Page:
Another type of orientation switch is a ball and socket switch. Ball and socket switches depend upon the force of gravity, and are characterized by a deviation from a base plane. This deviation forms a particular position of the base plane with respect to the force of gravity in a certain direction. The particular position of the base plane with respect to the force of gravity is the rest position of the base plane. Ball and socket switches of this kind are used to signal the deviation of an object from a given rest or operating position, and they may also be used to produce switching or control commands that depend on a position or a setting. Such a switch may be incorporated into portable appliances or equipment, especially fan heaters, irons, and the like. The ball and socket switches monitor the operating position of the equipment, and then cut off the current supply whenever the appliance assumes a position other than the normal operating position of the appliance.
Known tilt devices record a tip over in only one or two axes. Most tip devices only record a single tip event, and many tilt devices do not record when the event occurs, or the duration of the improper orientation.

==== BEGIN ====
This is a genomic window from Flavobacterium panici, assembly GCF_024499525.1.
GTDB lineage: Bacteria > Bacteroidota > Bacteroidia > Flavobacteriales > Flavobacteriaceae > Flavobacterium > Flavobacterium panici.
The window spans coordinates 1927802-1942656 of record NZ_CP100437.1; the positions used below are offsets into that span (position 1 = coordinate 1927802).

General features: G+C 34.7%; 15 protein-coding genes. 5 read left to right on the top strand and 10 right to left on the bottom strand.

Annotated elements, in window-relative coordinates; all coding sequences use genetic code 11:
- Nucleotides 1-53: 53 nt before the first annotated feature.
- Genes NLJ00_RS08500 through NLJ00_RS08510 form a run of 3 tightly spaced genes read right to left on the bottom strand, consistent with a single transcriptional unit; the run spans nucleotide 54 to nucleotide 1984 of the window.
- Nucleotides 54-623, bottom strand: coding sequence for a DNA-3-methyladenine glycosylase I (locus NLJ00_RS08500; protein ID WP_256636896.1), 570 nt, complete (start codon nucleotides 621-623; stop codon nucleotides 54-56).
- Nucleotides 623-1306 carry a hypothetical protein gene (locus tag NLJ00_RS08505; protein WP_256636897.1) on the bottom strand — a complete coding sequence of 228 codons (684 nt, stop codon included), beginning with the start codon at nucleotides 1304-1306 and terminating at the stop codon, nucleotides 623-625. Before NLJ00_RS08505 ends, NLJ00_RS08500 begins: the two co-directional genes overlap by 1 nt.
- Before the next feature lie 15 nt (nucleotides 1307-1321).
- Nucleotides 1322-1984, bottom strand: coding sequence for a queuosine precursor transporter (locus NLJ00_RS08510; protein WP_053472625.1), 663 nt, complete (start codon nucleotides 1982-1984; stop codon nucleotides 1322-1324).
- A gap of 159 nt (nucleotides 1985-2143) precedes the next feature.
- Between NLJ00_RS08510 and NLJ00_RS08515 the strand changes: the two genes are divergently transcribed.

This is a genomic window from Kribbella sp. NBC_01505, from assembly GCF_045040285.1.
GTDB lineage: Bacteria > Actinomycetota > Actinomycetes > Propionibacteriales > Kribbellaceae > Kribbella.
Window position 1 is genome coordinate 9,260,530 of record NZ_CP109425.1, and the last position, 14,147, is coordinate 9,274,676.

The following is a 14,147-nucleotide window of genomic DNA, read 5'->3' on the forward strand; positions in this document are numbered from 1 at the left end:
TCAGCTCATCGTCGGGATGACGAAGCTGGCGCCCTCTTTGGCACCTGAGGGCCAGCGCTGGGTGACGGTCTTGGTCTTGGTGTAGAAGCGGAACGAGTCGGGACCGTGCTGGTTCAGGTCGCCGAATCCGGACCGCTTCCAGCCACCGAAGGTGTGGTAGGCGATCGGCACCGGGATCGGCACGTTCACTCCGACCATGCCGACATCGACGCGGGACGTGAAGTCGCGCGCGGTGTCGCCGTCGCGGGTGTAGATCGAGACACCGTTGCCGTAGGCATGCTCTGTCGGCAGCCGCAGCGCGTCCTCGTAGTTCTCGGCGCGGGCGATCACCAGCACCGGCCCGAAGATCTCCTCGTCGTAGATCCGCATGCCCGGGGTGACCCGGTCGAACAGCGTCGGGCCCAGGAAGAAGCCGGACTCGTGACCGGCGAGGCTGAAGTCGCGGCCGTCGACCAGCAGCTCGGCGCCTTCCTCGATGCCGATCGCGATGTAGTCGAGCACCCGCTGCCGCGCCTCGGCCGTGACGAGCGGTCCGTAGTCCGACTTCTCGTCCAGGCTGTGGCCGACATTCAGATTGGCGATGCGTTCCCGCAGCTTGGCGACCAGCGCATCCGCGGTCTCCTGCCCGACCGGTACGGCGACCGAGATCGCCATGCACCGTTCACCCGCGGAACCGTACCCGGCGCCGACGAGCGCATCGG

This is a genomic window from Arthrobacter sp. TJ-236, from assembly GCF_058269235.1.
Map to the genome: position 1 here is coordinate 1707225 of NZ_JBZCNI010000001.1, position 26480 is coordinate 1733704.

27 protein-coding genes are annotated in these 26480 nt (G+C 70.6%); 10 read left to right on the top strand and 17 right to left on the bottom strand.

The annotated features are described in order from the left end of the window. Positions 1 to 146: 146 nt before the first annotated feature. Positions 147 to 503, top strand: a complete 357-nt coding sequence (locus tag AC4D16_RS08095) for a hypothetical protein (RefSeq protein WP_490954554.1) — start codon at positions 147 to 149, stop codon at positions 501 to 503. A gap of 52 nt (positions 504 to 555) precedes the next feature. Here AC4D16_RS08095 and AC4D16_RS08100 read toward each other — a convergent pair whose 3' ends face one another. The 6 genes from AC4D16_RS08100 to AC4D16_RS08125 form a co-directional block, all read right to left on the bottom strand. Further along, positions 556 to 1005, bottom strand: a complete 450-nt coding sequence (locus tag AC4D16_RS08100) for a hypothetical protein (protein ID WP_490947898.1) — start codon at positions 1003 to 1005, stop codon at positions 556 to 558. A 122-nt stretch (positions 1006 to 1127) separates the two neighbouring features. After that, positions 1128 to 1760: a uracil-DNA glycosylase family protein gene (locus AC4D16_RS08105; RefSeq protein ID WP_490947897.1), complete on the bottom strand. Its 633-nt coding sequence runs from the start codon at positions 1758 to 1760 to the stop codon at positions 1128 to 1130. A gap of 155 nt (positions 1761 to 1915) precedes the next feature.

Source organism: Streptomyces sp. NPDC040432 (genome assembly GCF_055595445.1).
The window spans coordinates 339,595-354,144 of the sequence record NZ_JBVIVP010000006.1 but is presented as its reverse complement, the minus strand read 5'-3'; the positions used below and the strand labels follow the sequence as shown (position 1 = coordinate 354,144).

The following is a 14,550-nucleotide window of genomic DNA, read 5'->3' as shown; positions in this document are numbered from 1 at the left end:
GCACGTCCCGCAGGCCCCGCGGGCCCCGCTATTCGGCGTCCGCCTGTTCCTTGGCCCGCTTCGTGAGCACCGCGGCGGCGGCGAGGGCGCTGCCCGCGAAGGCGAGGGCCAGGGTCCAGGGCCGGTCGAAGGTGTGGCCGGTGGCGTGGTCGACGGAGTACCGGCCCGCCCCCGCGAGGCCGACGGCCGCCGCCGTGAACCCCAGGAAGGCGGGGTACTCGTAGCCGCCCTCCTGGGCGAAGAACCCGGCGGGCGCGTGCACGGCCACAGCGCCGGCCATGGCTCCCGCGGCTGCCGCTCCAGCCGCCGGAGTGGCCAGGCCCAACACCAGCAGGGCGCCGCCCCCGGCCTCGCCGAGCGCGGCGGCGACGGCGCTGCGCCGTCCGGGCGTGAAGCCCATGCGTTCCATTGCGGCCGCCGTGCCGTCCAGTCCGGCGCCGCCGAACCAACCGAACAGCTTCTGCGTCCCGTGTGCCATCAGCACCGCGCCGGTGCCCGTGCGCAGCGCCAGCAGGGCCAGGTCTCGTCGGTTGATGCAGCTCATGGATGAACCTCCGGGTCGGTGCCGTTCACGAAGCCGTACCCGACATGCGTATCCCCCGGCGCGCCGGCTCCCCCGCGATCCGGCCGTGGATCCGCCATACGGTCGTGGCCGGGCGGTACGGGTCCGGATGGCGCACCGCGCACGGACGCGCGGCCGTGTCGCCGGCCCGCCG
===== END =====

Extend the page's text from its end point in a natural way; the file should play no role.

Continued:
The illustrative embodiments provide for an apparatus and a computer implemented method for monitoring and recording the orientation data for an object. The orientation apparatus comprises an outer casing. Inside the outer casing is an orientation device that comprises six chambers, with a ball sensor in each chamber, and a ball. The orientation apparatus also comprises a data recorder for storing an event history of the orientation device, and a communicator for conveying the event history.
The novel features believed characteristic of the invention are set forth in the appended claims. The invention itself, however, as well as a preferred mode of use, further objectives and advantages thereof, will best be understood by reference to the following detailed description of an illustrative embodiment when read in conjunction with the accompanying drawings, wherein:
The illustrative embodiments provide an apparatus and a computer implemented method for monitoring and recording the orientation data for an object. The apparatus comprises an orientation device, which detects the orientation of the object, a data recorder that keeps a record of the orientation of the object over time, and a method of communicating the orientation history to the user in an event history. One embodiment of the illustrative invention may communicate an alarm if the apparatus senses an improper orientation.
Another embodiment of the orientation apparatus may have, but is not limited to, an outer casing of roughly a cube shape. The cube houses an orientation device comprising six chambers. The cube may also house the instrumentation required for recording and communicating the orientation history of the object. Alternatively, the instrumentation may be located within the body of the casing, or may be remotely located.